Beatrice Cassady Adams and Scott Simon pulled up to The Suite last Saturday, a rented red canoe strapped to the top of Tris' Nissan Rave. Hannah and I hopped in the back seats and we departed for Devon.
The www.paddlealberta.org website indicates that there is an access point to the North Saskatchewan River 20 km upstream of Devon at a place called Honeyvalle Acres. We zigzagged along several range roads and township roads only to discover that the access point had been barricaded, locked, and decorated with several "no trespassing" signs. As a result, the launch point shifted to the boat launch nearly in the town of Devon itself.
This story actually started in the early part of last week when I received an e-mail from Eleanor (Hannah's mother) informing me that she had run out of propane for her barbeque. If we had a car for the weekend, Eleanor wrote, would we mind getting it filled for her. Securing the use of a vehicle became a priority for us, if only to forestall somewhat Eleanor's campaign to get us to own a vehicle again.
As the four of us left Edmonton, Tris asked what Hannah and I had planned for the day.
"Just errands," I reported. "In particular, we have to pick up the propane tank to Hannah's mother's barbeque to get it refilled." Tris made an awkward sound. "What?" I asked. "Do you need your propane tank filled?" Coincidentally and conveniently, Tris' empty propane tank was in the back of the Rave. For some reason this pleased me a great deal. I started to get the feeling that I was joining in to some kind of flow of favours from my mother-in-law, to Tris and Scott, to us, and back again. I imagined the glimmering life-timelines in Donnie Darko, winding and weaving together.
We arrived at the Lion's Campground boat launch in Devon and unloaded the Rave, and Scott and Tris departed for their float down the North Saskatchewan River.
Hannah and I bought lunch at the Jasmine Restaurant whose sign declared "the best food in town!", which didn't bode well for Devon cuisine, in my opinion.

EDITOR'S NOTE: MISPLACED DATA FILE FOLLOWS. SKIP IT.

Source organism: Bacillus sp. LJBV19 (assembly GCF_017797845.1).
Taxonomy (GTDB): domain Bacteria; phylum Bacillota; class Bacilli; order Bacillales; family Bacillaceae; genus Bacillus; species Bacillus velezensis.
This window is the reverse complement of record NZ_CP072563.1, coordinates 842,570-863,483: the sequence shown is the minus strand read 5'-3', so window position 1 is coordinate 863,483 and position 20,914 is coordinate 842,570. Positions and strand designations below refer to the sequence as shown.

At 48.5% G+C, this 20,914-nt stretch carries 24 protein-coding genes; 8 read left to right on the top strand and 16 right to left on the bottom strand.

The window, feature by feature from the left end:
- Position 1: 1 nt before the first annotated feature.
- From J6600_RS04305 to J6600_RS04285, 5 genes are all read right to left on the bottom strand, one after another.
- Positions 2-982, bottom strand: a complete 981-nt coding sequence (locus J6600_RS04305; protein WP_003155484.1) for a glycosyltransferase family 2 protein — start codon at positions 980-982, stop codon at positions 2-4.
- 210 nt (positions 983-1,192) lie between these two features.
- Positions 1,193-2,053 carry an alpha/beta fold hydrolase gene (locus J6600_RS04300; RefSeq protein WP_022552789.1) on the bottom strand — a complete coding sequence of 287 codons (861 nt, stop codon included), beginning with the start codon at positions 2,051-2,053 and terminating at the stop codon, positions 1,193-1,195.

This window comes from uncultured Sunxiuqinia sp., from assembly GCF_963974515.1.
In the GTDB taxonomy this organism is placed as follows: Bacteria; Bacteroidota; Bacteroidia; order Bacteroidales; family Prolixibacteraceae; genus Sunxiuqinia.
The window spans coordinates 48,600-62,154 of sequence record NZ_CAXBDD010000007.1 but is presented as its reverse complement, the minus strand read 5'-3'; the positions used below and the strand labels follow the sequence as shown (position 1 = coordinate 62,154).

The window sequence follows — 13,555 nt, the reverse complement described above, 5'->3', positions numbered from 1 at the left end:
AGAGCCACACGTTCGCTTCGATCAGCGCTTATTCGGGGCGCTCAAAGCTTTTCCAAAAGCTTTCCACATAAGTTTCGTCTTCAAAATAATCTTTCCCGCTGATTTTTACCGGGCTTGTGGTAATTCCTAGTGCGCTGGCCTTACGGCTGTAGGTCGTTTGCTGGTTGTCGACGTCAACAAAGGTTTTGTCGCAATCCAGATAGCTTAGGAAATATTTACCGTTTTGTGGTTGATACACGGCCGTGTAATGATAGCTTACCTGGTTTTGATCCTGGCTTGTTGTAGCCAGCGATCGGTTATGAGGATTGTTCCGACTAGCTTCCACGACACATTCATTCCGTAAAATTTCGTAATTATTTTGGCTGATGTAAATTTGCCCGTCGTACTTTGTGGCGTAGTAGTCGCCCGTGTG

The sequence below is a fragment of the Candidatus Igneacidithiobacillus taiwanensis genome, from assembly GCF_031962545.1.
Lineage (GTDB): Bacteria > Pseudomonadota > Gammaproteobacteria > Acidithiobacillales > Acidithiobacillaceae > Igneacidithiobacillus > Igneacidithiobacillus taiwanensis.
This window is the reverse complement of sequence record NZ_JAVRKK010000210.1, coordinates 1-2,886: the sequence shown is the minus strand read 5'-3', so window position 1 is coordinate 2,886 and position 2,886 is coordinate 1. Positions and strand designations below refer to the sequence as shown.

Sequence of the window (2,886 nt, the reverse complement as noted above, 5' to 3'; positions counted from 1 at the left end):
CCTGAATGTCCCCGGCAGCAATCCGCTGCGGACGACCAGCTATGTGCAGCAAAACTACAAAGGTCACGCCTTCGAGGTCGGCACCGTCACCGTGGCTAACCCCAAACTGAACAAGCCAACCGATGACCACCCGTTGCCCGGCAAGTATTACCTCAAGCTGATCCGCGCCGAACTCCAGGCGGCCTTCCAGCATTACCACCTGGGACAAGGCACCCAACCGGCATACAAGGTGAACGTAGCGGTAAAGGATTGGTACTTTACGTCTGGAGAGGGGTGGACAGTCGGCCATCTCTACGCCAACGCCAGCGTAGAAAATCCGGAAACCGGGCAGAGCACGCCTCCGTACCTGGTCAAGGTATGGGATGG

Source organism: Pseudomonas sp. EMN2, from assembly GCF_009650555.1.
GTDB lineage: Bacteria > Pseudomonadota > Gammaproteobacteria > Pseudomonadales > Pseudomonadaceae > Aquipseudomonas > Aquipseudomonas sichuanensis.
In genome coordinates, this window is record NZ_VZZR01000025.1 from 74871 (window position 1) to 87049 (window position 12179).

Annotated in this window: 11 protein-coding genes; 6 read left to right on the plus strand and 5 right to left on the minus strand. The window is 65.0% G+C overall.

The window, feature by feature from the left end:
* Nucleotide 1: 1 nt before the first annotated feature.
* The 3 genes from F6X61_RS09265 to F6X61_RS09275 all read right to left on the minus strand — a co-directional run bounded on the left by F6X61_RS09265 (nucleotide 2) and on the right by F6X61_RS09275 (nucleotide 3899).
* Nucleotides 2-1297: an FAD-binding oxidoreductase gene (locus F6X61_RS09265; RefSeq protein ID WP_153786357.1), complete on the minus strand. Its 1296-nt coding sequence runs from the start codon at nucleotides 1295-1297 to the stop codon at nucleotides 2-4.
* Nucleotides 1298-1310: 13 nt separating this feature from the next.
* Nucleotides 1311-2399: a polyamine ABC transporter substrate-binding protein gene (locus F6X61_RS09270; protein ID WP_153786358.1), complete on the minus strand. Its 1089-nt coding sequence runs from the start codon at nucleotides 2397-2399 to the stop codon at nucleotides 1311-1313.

We drove back to Edmonton and picked up Eleanor's empty propane tank, then set about our errands which included our first visit to the Wildbird General Store where Hannah bought some premium bird feed.
Hannah had observed that sparrows perched on the Birdseed Angel's dress would sweep feed out of the feeder and spill it on the patio decking below, an action she interpreted as rejection of some of the mixed feed ingredients, and a tremendous waste. One of the fellows at Wildbird said that the mixed feeds often contain filler.
"It's like a blend of steak, hamburger, and hotdogs", he said. "They'll eat the hotdogs if they have to. But don't worry: the magpies and the crows will eat the waste feed." When Hannah relayed this commentary to me later I asked her if she informed him that the magpies and crows that visit our house don't eat metaphorical meat. This year our left-over spoilage rate has kept our crows dining on roast chicken, pepperoni, and smoked barbeque ribs!
We picked up some groceries. I bought a Chippewa Blueberry bush and some premium soil to add to the garden. It was a productive day.
Sunday afternoon I started receiving text messages from Tris as she and Scott wound their way through Edmonton on the river. They landed at Dawson Park in Riverdale, which wasn't more than 20 minutes away from my house.
It was a fun trip.
Photo Credit: Beatrice Cassady Adams